We really need to have a Walkabout NYC themed campaign – my note. (“There wasn’t anything there open to tell you what you could do,” said the lady from Boston about her Staten Island Ferry trip – tourist comment – so she turned around and came back) – We also need some NYC Walkabout T-shirts and bags – it would be great – maybe there needs to be an online place to put the photos that people take on Walkabout and celebrate them – where they are from, what photos they like the best that they took, a few comments and things they noted that are either needed in NYC or great and absolutely great about it.
People are starting to wear beautiful clothes with absolutely phenomenal colors – the colors of springtime, beautiful golden yellows and peachy salmon in vibrant hues and kids seem to have the best of their colorful play clothes on – only nicer. It is such a wonderful respite from the dreary colors of winter that everyone has been wearing, mostly blacks, a few in grey and many in the various shades of dark that seem to be prevalent now. There are more smiles, too, and knowing glances with people catching one another’s eyes generally. That is great and wonderfully friendly.
We came into Central Park to the playground and it surprised me how many children found the circles of grass to be so much fun. Some have brought balls or scooters to use. There are adults running around on roller blades and bicycles, people walking, talking and climbing on the rock formations that are everywhere. It is an amazing sense of community. People smile at one another, children are having fun and strangely, there are not sounds of children squealing, but rather the business of play is completely enthralling them. Parents, strangers, and children that don’t know one another are all happily playing together, striking up conversations, stopping to take a picture here and there and thoroughly having a good time. It is absolutely amazing. I’ve never seen anything like it.
The sky is so blue, it looks like September, but it is March and Springtime. There are no flowers here, but the trees still have barren grey branches reaching for the sky. The little bird sitting on the fence next to me just took flight a ways – looks like a starling, brown and white – it had sat here next to me on the fence by my shoulder for a while. The willow trees I can see in the distance have the first yellow-green buds of spring draped across them to the ground and right now the sun is gleaming off the vast array of buildings styled in every fashion under the sun.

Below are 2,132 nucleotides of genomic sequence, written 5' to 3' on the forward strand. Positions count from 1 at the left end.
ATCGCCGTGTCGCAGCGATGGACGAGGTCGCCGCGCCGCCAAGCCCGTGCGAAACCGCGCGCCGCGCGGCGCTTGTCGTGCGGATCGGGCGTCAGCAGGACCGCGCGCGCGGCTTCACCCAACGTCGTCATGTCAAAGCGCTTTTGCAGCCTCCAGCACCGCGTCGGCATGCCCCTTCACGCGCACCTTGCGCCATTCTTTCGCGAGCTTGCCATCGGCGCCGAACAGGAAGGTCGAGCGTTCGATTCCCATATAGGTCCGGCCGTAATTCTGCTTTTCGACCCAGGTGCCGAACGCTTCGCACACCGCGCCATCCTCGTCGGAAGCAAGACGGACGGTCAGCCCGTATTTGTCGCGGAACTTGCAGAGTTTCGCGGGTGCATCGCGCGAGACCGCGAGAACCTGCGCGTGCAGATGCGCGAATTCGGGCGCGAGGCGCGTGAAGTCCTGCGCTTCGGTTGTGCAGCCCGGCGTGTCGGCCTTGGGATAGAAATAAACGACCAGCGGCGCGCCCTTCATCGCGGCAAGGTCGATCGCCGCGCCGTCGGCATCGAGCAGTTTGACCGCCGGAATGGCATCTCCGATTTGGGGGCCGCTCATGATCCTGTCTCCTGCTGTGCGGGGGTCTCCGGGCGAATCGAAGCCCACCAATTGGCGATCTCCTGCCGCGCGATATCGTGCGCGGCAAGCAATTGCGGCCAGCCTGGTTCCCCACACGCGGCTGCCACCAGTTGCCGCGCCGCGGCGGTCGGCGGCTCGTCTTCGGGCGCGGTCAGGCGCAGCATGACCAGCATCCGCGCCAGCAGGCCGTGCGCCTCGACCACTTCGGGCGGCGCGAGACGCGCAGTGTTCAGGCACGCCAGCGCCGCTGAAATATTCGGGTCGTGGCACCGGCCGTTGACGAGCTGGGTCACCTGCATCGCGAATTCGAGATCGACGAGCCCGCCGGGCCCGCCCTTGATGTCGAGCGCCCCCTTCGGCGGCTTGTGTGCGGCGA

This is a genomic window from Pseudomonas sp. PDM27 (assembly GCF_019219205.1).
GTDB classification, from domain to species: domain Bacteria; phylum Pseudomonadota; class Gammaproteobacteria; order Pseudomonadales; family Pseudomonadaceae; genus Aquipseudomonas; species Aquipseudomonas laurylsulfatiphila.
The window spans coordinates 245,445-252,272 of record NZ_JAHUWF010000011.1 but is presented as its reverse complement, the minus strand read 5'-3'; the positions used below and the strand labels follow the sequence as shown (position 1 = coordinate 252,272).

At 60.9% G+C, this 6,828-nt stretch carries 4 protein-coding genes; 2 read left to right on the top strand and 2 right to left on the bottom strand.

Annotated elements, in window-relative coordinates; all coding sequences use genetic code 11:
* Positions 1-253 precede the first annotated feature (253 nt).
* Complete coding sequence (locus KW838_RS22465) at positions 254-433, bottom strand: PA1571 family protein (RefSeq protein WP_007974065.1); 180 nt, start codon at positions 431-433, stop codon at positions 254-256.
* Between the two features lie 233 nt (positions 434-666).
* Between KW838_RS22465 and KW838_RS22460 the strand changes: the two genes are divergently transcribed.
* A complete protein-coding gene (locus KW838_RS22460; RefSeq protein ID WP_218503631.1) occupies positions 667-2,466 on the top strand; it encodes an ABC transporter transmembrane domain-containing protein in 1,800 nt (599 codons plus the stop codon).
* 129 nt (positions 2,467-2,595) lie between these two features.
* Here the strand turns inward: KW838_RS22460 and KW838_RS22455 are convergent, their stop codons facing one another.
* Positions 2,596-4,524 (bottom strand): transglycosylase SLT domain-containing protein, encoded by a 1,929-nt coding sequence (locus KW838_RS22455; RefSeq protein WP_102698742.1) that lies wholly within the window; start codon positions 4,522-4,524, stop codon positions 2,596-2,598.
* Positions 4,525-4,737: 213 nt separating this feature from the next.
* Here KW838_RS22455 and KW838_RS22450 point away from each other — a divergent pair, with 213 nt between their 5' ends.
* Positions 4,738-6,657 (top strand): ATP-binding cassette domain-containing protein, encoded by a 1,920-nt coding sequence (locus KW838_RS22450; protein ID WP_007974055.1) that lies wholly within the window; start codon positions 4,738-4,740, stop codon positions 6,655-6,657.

In front of me is the neatest little playground space made of soft rubber spongy beneath your feet stuff and architectural elements made of stone cut rocks and concrete in a network of circle defenses and walkways with a huge natural rock formation immediately beyond it – maybe no more than twenty feet from me rising into the sky. The rocks are covered with children climbing, people sitting, walking around it – and amazingly many, many little girls finding ways to climb nearly every surface of it like it is a new found wonder.
There are some jonquils blooming to my left under a big oak tree with their delicate golden yellow blossoms seeking the sun and the camera in my pocket might need to go take a quick look to get some pictures.
I see Baby A and Miss K now climbing through the playground’s spaces, Miss K with her sunglasses and Baby A who has shed her little windbreaker jacket to run around in her summer clothes (with no socks) – People are dressed in just about every kind of outfit there is – from the spring colors to winter’s darks and in every style imaginable. There are many, many people with cameras and strollers are everywhere – with Mom’s pushing two strollers with one hand while trying to carry all the other bags and purses and coats and everything else that has to follow with the crew. I see a little boy with an odd form fitting pair of sunglasses – he must be about two or three years old and the voices of people carry nearly every language drifting across me in various conversations.
All the kids are so cute and seem to be keeping up with where their own people are – parents they brought with them, their stuff and what is around them. That is amazing too – children walking without a hand on a parent, following along – running a ways then back close again in and amongst all the rest of the people activities happening. And people seem to be kind of keeping up with not only their own children but all the children generally too – rather tracing them with their looks and kind of watching out for them. I’ve seen that happen before, but not so much so as here with this many people in one area acting more like a community despite the very ad hoc nature of it. Amazing.
(Note – it is almost impossible to see the computer screen typing this outside with the sunshine. I’ll have to remember that when choosing places to sit and somewhere, it will need charging at some point . . .)
and, you know I took more pictures than that . . .
and yes, there’s more – but that’s enough for this post – well, maybe just add the squirrel . . .